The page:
- No more getting forced to continually buy newer computers to be able to run the latest software upgrade as key software components run in The Cloud. This makes better use of the existing investment a business has made in computers and other devices
- Lower overall costs - up-front and on-going, through economies of scale which are spreading the costs over a larger group of users who are sharing the same infrastructure that is continually being put to use
- High reliability / less frequent down time - faster response time to system problems by a dedicated support team
- Backups, data recovery and system security handled at an enterprise level without requiring you to have an enterprise size business
- In the case of losing a computer or entire office you can be up and running on another computer or in another location almost immediately
Doing business on The Cloud also has the following manageable risks:
- Services are reduced while there is no Internet / network connection - but is a minimal risk as Internet connectivity is fast becoming as important as electricity or water
- Security and privacy of valuable information - can you trust your service provider
But if these risks are well managed then the benefits and opportunities go way beyond what a traditional IT infrastructure ever could achieve especially in the start-up and small to medium sized stages where in-house enterprise level solutions aren’t a feasible option.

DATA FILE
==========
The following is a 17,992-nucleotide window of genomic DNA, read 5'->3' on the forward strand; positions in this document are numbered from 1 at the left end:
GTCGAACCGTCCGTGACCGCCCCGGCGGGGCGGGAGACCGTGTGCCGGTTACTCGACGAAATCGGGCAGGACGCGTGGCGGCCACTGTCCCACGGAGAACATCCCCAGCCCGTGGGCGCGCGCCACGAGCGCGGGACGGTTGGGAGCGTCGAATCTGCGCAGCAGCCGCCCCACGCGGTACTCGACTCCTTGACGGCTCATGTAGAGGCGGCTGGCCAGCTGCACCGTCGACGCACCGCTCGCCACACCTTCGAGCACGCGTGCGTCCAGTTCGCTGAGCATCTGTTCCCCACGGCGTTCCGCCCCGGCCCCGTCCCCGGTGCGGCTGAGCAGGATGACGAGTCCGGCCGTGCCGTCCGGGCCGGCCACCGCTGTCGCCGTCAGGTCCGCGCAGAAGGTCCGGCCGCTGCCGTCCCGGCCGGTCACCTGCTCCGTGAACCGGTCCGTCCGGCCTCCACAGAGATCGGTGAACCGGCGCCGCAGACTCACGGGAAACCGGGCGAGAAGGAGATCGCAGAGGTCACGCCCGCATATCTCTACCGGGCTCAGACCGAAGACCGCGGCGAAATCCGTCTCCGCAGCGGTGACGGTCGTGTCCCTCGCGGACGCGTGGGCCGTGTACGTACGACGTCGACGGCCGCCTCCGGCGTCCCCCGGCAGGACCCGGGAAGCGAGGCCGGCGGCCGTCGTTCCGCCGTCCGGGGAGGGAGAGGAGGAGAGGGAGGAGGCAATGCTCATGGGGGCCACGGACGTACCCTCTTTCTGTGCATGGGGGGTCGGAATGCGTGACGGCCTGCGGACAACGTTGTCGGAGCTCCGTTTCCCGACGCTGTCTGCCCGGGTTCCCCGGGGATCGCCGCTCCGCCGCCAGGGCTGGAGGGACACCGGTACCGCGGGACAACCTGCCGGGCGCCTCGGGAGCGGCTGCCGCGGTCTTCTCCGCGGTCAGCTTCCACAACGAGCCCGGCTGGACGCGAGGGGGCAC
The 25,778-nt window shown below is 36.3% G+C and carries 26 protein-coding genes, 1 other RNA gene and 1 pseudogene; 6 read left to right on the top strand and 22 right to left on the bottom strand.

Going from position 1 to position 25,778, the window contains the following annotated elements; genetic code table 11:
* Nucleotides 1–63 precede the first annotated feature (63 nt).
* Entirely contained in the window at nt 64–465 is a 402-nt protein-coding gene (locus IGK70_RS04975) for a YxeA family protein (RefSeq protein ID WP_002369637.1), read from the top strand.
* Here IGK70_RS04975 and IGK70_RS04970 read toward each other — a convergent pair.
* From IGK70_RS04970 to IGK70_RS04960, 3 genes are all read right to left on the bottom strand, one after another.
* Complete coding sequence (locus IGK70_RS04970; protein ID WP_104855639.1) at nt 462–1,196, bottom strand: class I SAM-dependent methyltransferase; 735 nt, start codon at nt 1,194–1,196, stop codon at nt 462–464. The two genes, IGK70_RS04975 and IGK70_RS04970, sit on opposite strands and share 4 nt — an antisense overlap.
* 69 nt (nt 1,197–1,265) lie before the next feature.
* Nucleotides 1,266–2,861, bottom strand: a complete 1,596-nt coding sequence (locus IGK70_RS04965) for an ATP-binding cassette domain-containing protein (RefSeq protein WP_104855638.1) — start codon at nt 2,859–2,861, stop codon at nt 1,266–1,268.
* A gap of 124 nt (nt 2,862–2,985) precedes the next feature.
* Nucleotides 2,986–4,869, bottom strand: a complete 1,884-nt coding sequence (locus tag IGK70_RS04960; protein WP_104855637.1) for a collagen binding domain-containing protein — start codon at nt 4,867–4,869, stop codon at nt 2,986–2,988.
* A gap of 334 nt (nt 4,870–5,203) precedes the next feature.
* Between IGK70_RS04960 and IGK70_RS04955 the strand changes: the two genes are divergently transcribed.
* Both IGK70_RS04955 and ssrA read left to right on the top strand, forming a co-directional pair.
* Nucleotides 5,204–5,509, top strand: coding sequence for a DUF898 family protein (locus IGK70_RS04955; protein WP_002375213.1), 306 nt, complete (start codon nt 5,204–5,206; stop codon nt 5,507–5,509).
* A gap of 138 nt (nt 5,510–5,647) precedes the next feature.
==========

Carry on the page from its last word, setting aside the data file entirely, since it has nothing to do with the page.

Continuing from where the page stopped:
Examples of doing business on The Cloud
Here are just a few great examples of doing business on The Cloud that can now be implemented by any size organisation:
- Using tablets on a shop floor to place orders & check inventory
- Always having access to your corporate database or CRM from any location
- Invoicing from your mobile device while out of the office
- Collaborating with colleagues while working in different locations and timezones without worrying about having the latest version of a document or spreadsheet or even compatible versions of software
- Ordering your morning coffee on your way to work using a mobile app so that it’s ready by the time you go past your local café
- Re-purposing out of date desktop computers by reinstalling them with a basic version of Ubuntu Linux OS (free and open source) and have staff complete most of their work using Cloud apps through a modern web browser such as Chrome
- Or purchase cost effective Chromebooks / Chromeboxes and work on a fully integrated Cloud based system
The video to the left is a short promo video released by Google to introduce Chromebooks, their new range of purpose built Cloud based computers. Chromebooks are designed to start-up and connect you to the web fast where you can do everything using Cloud hosted apps. All your documents and data are stored on The Cloud in real-time which means that even if you lose or damage your Chromebook you won’t lose your documents and data. Simply pick up another Chromebook and continue on where you left off.